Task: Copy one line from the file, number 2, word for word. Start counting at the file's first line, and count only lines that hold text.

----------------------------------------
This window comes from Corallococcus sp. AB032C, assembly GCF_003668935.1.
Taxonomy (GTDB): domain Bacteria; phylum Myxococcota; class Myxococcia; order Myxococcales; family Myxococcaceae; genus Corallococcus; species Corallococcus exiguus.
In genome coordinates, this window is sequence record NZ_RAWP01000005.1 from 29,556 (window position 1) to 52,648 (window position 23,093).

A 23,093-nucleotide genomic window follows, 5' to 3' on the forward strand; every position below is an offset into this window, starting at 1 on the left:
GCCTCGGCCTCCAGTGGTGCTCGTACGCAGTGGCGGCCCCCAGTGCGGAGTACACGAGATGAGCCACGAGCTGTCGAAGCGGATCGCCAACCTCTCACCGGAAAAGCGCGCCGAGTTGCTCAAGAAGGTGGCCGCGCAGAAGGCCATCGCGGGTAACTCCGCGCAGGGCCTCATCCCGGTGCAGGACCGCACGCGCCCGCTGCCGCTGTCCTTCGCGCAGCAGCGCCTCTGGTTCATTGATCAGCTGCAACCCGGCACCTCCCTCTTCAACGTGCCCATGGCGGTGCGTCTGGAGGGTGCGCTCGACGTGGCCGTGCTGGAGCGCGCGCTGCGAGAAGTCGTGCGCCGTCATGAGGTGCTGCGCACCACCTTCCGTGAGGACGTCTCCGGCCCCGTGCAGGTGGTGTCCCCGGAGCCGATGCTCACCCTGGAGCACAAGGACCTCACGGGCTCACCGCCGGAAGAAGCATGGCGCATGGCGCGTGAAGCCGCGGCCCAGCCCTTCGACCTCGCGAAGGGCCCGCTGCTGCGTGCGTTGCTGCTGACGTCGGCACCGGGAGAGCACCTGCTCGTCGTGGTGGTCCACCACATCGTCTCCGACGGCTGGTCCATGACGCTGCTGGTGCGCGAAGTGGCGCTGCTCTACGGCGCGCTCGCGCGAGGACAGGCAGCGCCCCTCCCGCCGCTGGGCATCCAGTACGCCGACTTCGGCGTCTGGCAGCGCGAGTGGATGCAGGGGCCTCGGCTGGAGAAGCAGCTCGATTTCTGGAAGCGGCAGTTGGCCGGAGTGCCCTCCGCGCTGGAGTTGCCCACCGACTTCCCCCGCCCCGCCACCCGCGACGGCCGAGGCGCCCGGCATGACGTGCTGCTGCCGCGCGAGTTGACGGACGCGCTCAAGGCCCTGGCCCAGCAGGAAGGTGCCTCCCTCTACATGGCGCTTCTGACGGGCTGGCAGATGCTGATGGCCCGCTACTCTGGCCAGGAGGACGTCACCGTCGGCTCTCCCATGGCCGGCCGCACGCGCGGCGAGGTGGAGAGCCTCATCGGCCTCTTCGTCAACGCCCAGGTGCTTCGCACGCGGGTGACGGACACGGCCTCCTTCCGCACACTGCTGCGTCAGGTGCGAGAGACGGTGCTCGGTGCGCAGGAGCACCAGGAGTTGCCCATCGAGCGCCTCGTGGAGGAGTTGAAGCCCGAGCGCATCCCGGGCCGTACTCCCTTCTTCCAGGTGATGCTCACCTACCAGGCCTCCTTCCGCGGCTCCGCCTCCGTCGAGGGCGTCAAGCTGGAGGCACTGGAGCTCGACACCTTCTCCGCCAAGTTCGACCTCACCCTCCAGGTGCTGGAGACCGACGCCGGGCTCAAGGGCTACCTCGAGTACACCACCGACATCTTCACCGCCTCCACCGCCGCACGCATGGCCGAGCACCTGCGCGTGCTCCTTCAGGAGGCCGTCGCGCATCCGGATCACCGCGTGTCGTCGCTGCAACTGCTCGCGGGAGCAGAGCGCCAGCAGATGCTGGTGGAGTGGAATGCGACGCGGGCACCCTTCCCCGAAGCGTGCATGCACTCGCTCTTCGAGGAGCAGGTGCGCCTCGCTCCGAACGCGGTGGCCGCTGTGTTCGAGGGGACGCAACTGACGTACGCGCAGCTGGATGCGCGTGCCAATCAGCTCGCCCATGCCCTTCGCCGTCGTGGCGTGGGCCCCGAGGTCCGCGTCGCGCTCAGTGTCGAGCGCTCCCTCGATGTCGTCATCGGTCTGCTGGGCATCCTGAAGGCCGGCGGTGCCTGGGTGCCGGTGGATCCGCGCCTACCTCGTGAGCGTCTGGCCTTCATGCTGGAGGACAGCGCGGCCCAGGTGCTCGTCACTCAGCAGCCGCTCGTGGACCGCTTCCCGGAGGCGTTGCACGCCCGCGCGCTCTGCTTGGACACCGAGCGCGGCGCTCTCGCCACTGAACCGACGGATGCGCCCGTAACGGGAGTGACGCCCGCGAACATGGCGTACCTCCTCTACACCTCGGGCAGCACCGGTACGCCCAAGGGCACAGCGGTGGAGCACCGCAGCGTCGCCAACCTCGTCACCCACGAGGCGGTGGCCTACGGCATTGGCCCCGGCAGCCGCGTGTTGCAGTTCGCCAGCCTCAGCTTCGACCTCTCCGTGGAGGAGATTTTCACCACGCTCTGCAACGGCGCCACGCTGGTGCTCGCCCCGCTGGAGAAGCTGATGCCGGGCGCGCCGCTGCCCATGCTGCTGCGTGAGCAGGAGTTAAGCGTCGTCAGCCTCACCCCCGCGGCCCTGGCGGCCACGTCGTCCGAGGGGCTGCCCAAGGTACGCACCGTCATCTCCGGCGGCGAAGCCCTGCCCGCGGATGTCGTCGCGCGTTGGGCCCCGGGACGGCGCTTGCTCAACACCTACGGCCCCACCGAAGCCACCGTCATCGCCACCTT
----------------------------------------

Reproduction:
Taxonomy (GTDB): domain Bacteria; phylum Myxococcota; class Myxococcia; order Myxococcales; family Myxococcaceae; genus Corallococcus; species Corallococcus exiguus.